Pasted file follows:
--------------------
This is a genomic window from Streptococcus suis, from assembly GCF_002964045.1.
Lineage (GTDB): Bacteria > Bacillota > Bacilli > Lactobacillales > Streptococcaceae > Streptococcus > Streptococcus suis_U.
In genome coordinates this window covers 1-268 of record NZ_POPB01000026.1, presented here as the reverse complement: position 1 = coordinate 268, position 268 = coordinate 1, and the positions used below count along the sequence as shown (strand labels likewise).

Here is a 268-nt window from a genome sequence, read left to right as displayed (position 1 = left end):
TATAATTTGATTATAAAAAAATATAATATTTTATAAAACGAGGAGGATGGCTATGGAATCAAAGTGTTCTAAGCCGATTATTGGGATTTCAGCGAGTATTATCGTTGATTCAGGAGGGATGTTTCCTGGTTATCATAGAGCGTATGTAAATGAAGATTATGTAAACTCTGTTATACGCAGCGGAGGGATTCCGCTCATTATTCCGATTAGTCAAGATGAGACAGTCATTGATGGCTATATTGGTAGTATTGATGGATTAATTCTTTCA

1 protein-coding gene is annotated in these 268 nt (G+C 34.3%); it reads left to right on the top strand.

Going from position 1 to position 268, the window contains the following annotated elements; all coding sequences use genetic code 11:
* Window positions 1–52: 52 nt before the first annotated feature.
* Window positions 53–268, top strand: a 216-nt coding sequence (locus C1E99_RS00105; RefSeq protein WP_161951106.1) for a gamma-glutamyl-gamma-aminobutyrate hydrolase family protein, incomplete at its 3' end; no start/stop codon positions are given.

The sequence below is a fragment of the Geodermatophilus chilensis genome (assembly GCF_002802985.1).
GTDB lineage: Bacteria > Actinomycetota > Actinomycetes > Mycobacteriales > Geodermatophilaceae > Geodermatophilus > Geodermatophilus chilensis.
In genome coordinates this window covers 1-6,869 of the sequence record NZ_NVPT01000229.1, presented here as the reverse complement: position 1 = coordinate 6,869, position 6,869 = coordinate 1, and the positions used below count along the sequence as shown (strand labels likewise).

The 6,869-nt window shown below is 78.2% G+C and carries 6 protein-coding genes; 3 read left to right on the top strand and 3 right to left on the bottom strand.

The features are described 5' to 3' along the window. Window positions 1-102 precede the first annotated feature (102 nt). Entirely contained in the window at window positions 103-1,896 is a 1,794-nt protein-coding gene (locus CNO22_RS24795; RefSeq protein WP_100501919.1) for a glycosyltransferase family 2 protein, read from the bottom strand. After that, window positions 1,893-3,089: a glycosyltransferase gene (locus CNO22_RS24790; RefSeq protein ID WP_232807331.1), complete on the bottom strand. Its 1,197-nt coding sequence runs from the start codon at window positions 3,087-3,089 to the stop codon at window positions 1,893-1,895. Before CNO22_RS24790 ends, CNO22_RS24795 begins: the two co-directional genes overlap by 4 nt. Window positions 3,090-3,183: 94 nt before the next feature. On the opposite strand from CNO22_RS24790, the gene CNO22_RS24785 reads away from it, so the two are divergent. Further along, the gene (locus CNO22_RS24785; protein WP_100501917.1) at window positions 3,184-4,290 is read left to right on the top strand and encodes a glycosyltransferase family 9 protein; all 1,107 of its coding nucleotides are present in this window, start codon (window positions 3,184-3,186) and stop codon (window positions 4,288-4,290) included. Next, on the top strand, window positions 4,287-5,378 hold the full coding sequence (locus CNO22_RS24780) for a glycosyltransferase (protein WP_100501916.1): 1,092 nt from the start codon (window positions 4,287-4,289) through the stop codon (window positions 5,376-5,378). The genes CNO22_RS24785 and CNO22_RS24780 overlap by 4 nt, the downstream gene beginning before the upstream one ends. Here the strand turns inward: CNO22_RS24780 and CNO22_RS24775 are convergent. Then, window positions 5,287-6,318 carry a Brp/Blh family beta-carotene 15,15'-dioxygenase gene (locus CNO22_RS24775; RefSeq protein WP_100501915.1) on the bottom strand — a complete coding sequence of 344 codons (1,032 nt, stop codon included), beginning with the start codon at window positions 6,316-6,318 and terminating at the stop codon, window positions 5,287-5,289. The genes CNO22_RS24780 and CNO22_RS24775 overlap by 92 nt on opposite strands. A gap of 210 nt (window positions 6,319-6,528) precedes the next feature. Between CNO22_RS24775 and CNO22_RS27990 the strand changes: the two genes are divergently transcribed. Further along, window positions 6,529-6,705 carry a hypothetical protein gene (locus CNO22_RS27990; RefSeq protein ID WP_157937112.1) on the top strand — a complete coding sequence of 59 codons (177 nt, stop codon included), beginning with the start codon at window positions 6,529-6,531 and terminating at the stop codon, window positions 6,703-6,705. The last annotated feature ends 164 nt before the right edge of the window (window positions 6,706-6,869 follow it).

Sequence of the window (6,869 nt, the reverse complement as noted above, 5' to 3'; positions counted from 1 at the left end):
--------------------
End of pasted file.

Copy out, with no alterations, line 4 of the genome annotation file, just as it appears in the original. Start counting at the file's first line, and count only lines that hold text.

Here is a 268-nt window from a genome sequence, read left to right as displayed (position 1 = left end):